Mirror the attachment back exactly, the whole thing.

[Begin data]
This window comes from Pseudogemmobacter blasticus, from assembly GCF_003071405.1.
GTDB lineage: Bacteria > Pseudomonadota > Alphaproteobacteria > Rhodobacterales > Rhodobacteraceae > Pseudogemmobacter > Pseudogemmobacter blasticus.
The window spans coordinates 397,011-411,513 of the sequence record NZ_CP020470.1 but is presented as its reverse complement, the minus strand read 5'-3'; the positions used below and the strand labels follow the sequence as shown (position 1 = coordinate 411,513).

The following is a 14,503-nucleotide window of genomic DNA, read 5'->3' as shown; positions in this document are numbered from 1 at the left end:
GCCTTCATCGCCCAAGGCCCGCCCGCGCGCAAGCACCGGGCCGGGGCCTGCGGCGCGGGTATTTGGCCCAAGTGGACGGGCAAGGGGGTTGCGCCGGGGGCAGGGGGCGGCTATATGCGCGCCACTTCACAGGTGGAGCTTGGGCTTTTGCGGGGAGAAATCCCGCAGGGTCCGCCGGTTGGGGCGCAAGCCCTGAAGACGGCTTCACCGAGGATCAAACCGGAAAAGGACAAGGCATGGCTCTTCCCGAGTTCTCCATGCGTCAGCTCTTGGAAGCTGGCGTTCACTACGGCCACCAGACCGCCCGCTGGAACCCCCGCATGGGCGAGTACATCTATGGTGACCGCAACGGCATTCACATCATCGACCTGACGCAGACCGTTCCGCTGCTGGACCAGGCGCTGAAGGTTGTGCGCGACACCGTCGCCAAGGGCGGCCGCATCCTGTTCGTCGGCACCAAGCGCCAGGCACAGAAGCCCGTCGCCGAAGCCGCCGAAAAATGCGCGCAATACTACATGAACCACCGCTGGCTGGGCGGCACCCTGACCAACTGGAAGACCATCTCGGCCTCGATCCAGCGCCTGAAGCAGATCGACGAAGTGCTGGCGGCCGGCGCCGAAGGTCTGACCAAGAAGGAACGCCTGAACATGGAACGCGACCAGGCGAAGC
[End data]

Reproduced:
This window comes from Pseudogemmobacter blasticus, from assembly GCF_003071405.1.
GTDB lineage: Bacteria > Pseudomonadota > Alphaproteobacteria > Rhodobacterales > Rhodobacteraceae > Pseudogemmobacter > Pseudogemmobacter blasticus.
The window spans coordinates 397,011-411,513 of the sequence record NZ_CP020470.1 but is presented as its reverse complement, the minus strand read 5'-3'; the positions used below and the strand labels follow the sequence as shown (position 1 = coordinate 411,513).

The following is a 14,503-nucleotide window of genomic DNA, read 5'->3' as shown; positions in this document are numbered from 1 at the left end:
GCCTTCATCGCCCAAGGCCCGCCCGCGCGCAAGCACCGGGCCGGGGCCTGCGGCGCGGGTATTTGGCCCAAGTGGACGGGCAAGGGGGTTGCGCCGGGGGCAGGGGGCGGCTATATGCGCGCCACTTCACAGGTGGAGCTTGGGCTTTTGCGGGGAGAAATCCCGCAGGGTCCGCCGGTTGGGGCGCAAGCCCTGAAGACGGCTTCACCGAGGATCAAACCGGAAAAGGACAAGGCATGGCTCTTCCCGAGTTCTCCATGCGTCAGCTCTTGGAAGCTGGCGTTCACTACGGCCACCAGACCGCCCGCTGGAACCCCCGCATGGGCGAGTACATCTATGGTGACCGCAACGGCATTCACATCATCGACCTGACGCAGACCGTTCCGCTGCTGGACCAGGCGCTGAAGGTTGTGCGCGACACCGTCGCCAAGGGCGGCCGCATCCTGTTCGTCGGCACCAAGCGCCAGGCACAGAAGCCCGTCGCCGAAGCCGCCGAAAAATGCGCGCAATACTACATGAACCACCGCTGGCTGGGCGGCACCCTGACCAACTGGAAGACCATCTCGGCCTCGATCCAGCGCCTGAAGCAGATCGACGAAGTGCTGGCGGCCGGCGCCGAAGGTCTGACCAAGAAGGAACGCCTGAACATGGAACGCGACCAGGCGAAGC